"I think big games are won on good defence," said Johnson. "We've got two pro teams that are defending slightly differently to each other and we've got to make sure our defence is first class. Before we worry about anything else we've got to be hard to score against. "That's one of the great things I've really enjoyed about Glasgow this year, they're hard to beat, very hard to beat and I want Scotland to be hard to beat. So, therefore, it's about focusing on us and making sure we've got that right. We've got to have a standard there that we're happy with." A glance at the current RaboDirect Pro12 table is sufficient to leave no doubt about Glasgow's superiority in terms of the present, but even more significant, looking to the future, is the presence of nine Warriors among the 10 uncapped players who have, for the most part, been included with an eye on development. Most striking among those is Sean Kennedy, the Stirling County product, who has been with both pro teams and so far had little game time with them, but has done enough to catch Johnson's eye.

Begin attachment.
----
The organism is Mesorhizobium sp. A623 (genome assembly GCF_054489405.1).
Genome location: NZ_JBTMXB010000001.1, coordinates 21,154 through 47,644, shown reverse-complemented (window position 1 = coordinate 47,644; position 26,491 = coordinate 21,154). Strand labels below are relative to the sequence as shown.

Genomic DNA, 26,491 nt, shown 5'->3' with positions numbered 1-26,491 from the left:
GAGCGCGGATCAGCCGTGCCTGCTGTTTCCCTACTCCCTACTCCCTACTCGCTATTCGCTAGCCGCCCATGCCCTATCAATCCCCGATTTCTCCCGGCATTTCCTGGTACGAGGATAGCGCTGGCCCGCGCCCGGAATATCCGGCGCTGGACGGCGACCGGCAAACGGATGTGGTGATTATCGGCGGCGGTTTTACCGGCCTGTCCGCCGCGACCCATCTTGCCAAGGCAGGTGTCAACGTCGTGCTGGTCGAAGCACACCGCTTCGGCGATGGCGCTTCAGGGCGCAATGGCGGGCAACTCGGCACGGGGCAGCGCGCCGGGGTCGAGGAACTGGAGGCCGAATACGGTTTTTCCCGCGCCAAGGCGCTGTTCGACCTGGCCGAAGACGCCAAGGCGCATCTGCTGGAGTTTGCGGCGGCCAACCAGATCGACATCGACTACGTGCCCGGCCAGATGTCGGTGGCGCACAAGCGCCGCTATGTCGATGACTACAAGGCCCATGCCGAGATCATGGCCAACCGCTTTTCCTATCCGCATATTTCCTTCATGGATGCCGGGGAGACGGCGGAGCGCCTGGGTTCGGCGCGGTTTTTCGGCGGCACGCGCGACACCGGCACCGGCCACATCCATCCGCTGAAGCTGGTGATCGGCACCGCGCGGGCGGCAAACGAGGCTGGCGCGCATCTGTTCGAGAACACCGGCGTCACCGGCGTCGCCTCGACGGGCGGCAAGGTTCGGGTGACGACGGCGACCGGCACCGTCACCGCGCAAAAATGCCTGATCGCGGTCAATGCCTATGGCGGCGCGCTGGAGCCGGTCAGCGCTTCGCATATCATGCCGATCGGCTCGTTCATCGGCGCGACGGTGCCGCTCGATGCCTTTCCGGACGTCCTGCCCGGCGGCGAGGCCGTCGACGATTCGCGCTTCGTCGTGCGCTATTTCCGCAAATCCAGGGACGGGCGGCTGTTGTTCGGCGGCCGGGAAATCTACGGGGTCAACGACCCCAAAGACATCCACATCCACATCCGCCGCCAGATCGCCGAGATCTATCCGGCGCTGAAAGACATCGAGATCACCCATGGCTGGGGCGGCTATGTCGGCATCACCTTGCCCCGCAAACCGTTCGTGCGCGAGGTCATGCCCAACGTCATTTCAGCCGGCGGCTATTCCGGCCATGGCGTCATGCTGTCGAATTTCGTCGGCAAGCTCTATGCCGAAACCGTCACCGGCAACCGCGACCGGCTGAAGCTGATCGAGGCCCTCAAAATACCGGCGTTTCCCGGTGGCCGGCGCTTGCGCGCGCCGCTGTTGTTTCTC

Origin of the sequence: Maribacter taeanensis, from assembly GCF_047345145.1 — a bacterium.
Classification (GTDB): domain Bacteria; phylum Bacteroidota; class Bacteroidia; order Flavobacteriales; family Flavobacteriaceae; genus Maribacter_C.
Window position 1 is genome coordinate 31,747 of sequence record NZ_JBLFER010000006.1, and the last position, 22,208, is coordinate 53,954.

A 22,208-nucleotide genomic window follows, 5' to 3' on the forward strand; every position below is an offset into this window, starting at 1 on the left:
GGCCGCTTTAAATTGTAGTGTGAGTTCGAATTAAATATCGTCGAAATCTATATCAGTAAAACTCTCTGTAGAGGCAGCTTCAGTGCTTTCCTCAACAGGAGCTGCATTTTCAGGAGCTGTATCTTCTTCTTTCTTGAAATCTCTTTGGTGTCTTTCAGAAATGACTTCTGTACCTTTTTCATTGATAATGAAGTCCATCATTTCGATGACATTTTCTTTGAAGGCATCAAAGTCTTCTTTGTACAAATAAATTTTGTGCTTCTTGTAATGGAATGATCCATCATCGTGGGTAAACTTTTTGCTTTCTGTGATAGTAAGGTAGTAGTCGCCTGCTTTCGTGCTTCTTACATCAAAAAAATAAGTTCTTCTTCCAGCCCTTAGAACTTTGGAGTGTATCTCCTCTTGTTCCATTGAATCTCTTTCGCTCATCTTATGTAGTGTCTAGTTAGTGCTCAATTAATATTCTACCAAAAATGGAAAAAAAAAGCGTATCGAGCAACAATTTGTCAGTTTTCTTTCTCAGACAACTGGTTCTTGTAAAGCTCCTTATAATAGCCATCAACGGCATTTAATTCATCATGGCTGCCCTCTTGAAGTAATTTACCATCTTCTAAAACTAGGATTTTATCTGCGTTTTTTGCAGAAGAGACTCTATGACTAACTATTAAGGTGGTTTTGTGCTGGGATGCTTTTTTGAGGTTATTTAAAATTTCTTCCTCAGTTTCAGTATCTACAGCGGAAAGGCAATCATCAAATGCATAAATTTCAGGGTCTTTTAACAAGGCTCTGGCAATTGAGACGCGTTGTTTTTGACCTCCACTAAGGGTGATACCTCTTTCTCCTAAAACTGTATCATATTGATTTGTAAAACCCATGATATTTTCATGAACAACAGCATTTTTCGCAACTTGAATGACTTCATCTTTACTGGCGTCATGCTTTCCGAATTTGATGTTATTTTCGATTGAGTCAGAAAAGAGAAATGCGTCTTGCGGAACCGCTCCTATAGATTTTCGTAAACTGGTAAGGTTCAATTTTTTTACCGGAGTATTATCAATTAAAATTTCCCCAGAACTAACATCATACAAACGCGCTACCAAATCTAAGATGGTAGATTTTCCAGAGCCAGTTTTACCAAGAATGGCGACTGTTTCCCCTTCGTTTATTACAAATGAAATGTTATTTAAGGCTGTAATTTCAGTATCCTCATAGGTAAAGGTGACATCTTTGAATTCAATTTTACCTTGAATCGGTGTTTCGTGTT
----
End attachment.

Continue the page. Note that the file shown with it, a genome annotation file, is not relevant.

He is not really a Six Nations contender but with Mike Blair having retired and Chris Cusiter on the injured list more value is seen in looking at him, rather than Rory Lawson, the third of the scrum-halves who captained Scotland under Robinson, as an under-study to clubmate Henry Pyrgos and Greig Laidlaw.

The latter meanwhile looks set for an extended run in his best position after a year of fine service for club and country at stand off.

"Look, we knew who one and two were in the half-back positioning and I thought that with Cus out as well, it gives an opportunity to see this boy who has been impressive in a lot of the performances we have seen and even in training," Johnson explained. "He possesses a skill set that we think 'okay, he i s one for the future'. I think it is an appropriate time to bring him into the squad and see how he handles it and see how he stands up in the environment as a young fellow. That is a big thing going forward and a big thing for him."